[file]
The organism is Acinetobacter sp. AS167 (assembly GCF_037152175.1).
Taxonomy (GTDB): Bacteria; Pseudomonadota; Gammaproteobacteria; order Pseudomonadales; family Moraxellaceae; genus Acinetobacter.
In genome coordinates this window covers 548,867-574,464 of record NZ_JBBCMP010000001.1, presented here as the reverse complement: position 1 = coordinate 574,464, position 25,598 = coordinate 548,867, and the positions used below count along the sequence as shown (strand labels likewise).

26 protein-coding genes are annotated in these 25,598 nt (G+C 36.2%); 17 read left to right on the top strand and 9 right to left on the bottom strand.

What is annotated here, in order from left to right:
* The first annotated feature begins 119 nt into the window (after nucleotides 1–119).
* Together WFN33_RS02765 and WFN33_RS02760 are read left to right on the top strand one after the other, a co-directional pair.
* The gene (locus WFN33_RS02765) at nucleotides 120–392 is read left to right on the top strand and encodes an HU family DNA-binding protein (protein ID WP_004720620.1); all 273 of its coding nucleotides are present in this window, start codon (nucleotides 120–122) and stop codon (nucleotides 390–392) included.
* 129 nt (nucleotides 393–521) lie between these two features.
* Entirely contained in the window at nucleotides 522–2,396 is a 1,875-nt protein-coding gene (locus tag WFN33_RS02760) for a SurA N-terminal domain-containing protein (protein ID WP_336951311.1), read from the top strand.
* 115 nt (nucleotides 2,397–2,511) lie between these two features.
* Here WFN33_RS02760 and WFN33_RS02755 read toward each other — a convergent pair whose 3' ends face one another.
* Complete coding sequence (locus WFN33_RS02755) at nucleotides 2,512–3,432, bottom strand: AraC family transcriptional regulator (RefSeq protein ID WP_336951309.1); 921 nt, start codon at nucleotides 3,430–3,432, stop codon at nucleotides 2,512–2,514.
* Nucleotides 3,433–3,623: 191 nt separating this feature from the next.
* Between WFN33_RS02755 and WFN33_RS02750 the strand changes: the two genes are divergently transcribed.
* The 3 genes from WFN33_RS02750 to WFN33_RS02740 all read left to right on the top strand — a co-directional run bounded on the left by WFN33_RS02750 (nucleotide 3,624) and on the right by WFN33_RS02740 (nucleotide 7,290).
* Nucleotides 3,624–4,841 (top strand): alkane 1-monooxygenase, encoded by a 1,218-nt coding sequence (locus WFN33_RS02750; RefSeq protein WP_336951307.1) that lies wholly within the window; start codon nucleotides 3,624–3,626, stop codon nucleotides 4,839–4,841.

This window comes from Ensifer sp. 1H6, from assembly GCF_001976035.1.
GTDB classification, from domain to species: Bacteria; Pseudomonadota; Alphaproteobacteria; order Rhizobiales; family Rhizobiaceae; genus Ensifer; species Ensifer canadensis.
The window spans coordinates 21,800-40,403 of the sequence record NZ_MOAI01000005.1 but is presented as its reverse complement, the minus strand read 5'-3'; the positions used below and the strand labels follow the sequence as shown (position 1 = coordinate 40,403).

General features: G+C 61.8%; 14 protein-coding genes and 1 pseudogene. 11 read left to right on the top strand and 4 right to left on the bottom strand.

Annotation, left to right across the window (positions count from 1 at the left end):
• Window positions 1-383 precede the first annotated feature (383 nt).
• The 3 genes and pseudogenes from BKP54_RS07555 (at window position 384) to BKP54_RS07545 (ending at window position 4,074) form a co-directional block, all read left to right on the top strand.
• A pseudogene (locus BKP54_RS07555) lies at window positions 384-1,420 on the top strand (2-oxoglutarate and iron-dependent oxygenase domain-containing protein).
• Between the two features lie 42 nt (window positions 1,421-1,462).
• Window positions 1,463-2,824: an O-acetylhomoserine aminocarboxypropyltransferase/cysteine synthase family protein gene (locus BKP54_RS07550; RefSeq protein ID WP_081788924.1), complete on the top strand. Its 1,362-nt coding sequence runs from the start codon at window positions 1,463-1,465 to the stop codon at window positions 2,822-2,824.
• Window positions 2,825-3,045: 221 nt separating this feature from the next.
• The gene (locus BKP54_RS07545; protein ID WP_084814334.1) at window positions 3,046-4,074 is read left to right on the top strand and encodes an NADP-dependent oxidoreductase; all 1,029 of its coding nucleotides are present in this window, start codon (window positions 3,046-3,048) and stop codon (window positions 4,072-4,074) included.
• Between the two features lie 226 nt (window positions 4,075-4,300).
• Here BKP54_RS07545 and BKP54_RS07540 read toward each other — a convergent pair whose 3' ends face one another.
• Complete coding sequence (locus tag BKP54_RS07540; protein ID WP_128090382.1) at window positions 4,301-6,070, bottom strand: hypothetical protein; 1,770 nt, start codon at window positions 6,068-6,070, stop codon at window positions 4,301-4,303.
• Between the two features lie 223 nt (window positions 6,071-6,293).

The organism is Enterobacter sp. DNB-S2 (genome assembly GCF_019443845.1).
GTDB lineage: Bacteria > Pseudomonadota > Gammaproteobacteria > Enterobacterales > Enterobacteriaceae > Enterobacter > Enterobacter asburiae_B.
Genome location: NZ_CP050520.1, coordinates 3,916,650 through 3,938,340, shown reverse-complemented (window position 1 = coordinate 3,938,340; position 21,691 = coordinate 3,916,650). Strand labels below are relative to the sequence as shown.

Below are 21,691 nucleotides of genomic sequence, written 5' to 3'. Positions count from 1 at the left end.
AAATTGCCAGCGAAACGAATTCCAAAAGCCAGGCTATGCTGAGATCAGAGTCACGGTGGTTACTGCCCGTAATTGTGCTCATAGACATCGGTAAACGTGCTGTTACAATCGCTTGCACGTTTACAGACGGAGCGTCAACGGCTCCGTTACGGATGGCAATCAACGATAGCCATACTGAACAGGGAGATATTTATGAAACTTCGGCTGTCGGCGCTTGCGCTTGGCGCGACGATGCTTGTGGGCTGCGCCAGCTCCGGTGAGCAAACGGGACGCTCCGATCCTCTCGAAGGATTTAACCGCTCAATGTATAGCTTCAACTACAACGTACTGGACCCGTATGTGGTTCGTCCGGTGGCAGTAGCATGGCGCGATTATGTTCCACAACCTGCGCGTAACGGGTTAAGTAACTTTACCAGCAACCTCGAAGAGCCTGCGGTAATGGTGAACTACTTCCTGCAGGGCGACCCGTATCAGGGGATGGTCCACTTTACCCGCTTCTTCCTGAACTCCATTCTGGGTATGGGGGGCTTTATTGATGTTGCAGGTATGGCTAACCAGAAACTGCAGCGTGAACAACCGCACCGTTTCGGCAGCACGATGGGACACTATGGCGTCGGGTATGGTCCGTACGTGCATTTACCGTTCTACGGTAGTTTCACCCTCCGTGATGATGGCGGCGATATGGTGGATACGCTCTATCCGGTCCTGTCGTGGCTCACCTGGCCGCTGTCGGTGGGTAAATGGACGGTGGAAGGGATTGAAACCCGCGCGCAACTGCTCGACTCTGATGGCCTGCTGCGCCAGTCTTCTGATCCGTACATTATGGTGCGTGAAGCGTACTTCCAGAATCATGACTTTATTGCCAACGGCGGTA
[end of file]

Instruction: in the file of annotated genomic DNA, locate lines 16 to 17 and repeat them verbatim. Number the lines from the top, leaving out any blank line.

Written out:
* The 3 genes from WFN33_RS02750 to WFN33_RS02740 all read left to right on the top strand — a co-directional run bounded on the left by WFN33_RS02750 (nucleotide 3,624) and on the right by WFN33_RS02740 (nucleotide 7,290).
* Nucleotides 3,624–4,841 (top strand): alkane 1-monooxygenase, encoded by a 1,218-nt coding sequence (locus WFN33_RS02750; RefSeq protein WP_336951307.1) that lies wholly within the window; start codon nucleotides 3,624–3,626, stop codon nucleotides 4,839–4,841.